Thursday, July 8, 2010

Customer Loyalty Matters - Part II




Three more tips to deepen relationships with customers, establish greater levels of trust, and build stronger customer loyalty...


Understand what customers are paying for,
We like to believe customers are paying for our expertise. Yet, most customers cannot evaluate our expertise. So they simply assume we are experts by virtue of our brand credentials. What customers can assess is whether they experience positive outcomes, if the relationship they have with you is meaningful, if they feel valued, and if they receive a high level of service.

Outcome matters.
Practicing good interpersonal skills and maintaining solid customer relationships ae important for developing customer loyalty. But what really matters to customers are results they can see, count on, and talk about. Customers might come to you a few times because you have the right product or service for their needs, but they won't keep coming back to you based on your business personality alone. Customers must trust you to help them. They must see results and learn something from you to make it worth their while to continue as your customer.

Integrity leads to trust, which leads to a relationship.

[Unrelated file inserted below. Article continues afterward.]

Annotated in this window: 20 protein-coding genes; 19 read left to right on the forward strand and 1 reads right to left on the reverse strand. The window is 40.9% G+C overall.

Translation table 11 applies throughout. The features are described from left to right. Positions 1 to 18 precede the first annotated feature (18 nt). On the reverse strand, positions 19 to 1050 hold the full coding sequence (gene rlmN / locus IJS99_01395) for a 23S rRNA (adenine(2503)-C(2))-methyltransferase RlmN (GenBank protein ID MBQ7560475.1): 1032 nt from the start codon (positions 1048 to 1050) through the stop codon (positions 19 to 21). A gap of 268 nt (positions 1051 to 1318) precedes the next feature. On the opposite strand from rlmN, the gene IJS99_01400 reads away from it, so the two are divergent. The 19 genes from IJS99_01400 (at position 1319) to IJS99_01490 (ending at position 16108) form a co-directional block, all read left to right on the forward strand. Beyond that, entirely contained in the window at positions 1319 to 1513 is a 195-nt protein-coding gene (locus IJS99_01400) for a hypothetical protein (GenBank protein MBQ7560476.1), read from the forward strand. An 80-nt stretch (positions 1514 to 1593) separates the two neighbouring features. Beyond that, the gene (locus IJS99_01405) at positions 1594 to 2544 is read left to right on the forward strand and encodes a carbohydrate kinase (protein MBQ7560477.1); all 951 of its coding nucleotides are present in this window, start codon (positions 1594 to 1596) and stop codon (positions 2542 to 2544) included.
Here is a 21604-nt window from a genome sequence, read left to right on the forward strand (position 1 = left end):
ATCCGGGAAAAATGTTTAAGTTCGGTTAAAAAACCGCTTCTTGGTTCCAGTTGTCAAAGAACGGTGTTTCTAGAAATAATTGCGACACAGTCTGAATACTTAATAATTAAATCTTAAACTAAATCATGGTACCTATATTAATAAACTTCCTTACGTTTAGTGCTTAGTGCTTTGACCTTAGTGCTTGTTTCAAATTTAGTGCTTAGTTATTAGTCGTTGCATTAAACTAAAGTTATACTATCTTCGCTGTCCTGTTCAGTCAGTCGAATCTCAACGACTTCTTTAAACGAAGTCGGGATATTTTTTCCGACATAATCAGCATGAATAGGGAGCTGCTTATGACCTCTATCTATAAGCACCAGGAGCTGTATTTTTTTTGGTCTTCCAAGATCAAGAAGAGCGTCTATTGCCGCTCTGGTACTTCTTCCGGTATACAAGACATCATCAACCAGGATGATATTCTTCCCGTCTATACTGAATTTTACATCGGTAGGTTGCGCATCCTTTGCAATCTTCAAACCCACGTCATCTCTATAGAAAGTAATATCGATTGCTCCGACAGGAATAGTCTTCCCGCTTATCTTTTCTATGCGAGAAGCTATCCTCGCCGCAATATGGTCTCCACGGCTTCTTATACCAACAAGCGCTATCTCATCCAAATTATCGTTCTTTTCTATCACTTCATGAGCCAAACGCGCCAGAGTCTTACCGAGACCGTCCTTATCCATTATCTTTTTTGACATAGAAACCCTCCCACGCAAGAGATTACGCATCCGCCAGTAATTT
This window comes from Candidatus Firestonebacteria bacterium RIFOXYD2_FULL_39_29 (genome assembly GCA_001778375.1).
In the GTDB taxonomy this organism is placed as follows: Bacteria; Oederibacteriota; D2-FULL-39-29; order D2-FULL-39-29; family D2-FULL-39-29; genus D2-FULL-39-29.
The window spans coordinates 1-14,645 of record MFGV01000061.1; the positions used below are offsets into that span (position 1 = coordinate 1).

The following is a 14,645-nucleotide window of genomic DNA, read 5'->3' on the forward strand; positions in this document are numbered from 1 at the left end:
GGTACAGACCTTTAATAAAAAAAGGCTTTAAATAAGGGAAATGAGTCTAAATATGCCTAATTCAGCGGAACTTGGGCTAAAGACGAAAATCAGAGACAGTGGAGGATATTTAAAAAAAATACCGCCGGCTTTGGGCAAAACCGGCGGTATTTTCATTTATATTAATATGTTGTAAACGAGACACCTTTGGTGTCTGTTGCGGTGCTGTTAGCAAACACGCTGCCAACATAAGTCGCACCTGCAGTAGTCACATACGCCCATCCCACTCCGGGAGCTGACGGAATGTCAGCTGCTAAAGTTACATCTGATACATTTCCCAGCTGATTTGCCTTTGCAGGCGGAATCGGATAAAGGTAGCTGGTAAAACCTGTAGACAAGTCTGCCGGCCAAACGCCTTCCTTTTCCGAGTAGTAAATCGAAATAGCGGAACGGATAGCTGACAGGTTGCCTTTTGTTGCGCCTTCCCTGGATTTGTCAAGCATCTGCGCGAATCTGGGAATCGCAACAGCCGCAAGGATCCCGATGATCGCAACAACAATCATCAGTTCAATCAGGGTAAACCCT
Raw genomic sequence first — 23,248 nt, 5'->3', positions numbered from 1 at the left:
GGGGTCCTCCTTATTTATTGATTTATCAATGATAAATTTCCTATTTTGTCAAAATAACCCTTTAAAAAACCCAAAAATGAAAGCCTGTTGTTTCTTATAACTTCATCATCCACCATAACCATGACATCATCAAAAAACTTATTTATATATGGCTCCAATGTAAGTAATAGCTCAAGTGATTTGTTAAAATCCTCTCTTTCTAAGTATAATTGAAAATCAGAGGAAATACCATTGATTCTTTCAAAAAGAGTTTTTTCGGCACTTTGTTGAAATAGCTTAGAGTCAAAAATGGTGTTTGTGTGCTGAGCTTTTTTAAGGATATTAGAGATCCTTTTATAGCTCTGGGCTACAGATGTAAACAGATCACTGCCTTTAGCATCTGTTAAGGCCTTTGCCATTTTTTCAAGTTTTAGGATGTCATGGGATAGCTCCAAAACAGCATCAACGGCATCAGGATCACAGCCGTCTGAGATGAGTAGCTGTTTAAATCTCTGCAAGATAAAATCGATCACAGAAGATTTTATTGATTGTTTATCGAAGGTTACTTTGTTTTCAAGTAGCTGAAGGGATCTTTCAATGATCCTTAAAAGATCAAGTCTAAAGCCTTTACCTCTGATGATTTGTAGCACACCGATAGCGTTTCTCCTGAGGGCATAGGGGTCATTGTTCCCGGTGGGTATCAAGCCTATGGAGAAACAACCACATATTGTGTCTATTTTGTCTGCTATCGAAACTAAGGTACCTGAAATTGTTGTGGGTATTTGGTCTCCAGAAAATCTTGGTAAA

Integrity involves fundamental behavior such as keeping your word, being honest, providing a consistent level of service, and being reliable. Building trust requires a business to continually put the customer's interests ahead of their own and display a genuine "other' orientation. You demonstrate that by being interested reather than interesting, and by not treating every interaction as an opportunity to share your message. Without integrity, there is no trust. Without trust, there is no enduring relationship.

No comments:

Post a Comment

Note: Only a member of this blog may post a comment.

MY OBJECTIVE:

To share common sense lessons learned with 40-plus years experience in marketing, sales and as a B2B publisher.

About Me

My photo
I'm really just a "mature" guy picking up experience along the way. If only by osmosis, I've observed what works and what doesn't work under the marketing umbrella -- with 11 years in sales and marketing at Procter & Gamble; 30-plus years in B2B publishing (including three years as a publisher); and 1,000's of calls on every size company starting with the likes of Microsoft and Hewlett-Packard all the way down to small, brash start-ups.

Followers